During the referendum — which would be planned as part of the Nov. 7, 2023 General Referendum ballot — 50% plus one citizen would have to vote in favor of the incorporation question for it to succeed, a Save Siesta Key slide showed.

If the measure passed, Hensey said, a Special Election likely would be conducted in March 2024 to elect the five proposed town commissioners.

“Our goal is to give you the choice,” he told the participants in the Zoom session.

As Save Siesta Key leaders have pointed out over the past year, incorporation would allow island residents to govern the Key as they feel best. None of the Sarasota County commissioners lives on the island, Hensey added, and they “rarely come here.”

Update on the County Delegation

State Rep. Fiona McFarland, R-Sarasota, has agreed to file the local bill in the House, Hensey added, while state Sen. Joe Gruters, R-Sarasota, would champion the measure in the Senate.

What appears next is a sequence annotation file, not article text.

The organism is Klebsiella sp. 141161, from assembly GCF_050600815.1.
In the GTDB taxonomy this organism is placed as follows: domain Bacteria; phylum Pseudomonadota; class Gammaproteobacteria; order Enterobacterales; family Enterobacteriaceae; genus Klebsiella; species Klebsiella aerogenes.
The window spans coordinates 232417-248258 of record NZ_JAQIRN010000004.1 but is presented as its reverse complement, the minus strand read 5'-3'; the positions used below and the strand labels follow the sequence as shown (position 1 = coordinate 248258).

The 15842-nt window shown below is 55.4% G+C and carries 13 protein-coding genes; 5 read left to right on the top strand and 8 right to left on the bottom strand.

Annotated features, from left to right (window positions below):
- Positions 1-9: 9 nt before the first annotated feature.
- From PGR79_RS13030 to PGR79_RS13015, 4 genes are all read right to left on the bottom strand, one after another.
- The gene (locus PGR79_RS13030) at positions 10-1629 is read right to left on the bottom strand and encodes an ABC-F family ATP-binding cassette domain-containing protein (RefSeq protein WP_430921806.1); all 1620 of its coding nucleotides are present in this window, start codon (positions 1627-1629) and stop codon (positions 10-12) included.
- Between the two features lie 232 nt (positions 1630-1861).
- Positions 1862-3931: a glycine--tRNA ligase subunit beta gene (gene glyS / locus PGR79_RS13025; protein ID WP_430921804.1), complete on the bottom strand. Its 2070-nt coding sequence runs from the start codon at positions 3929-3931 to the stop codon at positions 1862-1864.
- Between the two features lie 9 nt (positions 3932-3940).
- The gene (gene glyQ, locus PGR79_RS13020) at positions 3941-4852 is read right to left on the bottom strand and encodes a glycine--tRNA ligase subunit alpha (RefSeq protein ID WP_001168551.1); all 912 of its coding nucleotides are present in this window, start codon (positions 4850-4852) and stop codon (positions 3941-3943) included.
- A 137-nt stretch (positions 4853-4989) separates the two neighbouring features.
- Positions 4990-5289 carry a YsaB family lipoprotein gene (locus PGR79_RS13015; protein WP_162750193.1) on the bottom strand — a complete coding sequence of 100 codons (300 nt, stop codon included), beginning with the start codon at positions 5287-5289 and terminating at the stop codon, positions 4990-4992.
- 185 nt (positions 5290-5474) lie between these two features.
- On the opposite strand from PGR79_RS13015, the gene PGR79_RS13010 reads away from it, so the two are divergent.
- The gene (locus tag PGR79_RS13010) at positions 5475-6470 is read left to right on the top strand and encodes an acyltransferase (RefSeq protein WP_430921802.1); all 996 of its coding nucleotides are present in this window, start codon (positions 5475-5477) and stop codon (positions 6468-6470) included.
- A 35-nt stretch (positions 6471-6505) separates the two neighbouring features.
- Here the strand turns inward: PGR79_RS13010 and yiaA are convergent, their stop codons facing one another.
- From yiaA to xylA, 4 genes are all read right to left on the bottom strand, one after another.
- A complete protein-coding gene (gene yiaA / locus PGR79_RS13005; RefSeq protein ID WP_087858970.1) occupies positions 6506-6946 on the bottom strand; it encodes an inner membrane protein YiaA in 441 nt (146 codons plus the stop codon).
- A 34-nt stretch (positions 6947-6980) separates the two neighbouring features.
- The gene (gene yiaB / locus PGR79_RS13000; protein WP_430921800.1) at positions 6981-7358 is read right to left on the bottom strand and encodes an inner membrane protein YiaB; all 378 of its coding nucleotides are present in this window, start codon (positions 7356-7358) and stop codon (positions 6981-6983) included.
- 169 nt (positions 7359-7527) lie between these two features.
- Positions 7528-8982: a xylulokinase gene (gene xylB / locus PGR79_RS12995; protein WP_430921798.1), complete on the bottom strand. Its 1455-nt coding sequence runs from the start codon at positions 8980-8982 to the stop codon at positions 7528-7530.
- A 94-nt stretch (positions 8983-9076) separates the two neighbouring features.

Both of them, he emphasized, have been staunch supporters of the incorporation effort. They affirmed that in recent meetings with Save Siesta Key representatives, Hensey added.

Referring to McFarland, Hensey said, “She is passionate about Siesta Key becoming its own town.”

Hensey did acknowledge that both McFarland and Gruters have opponents in their respective races this year. However, he indicated his belief that both will prevail. “Incumbents are typically heavily favored.”

Further, he said, while the Sarasota County Legislative Delegation had six members in 2021, this year, it will have only four. That is a result of the redrawing of House and Senate district lines following the release of the 2020 Census data.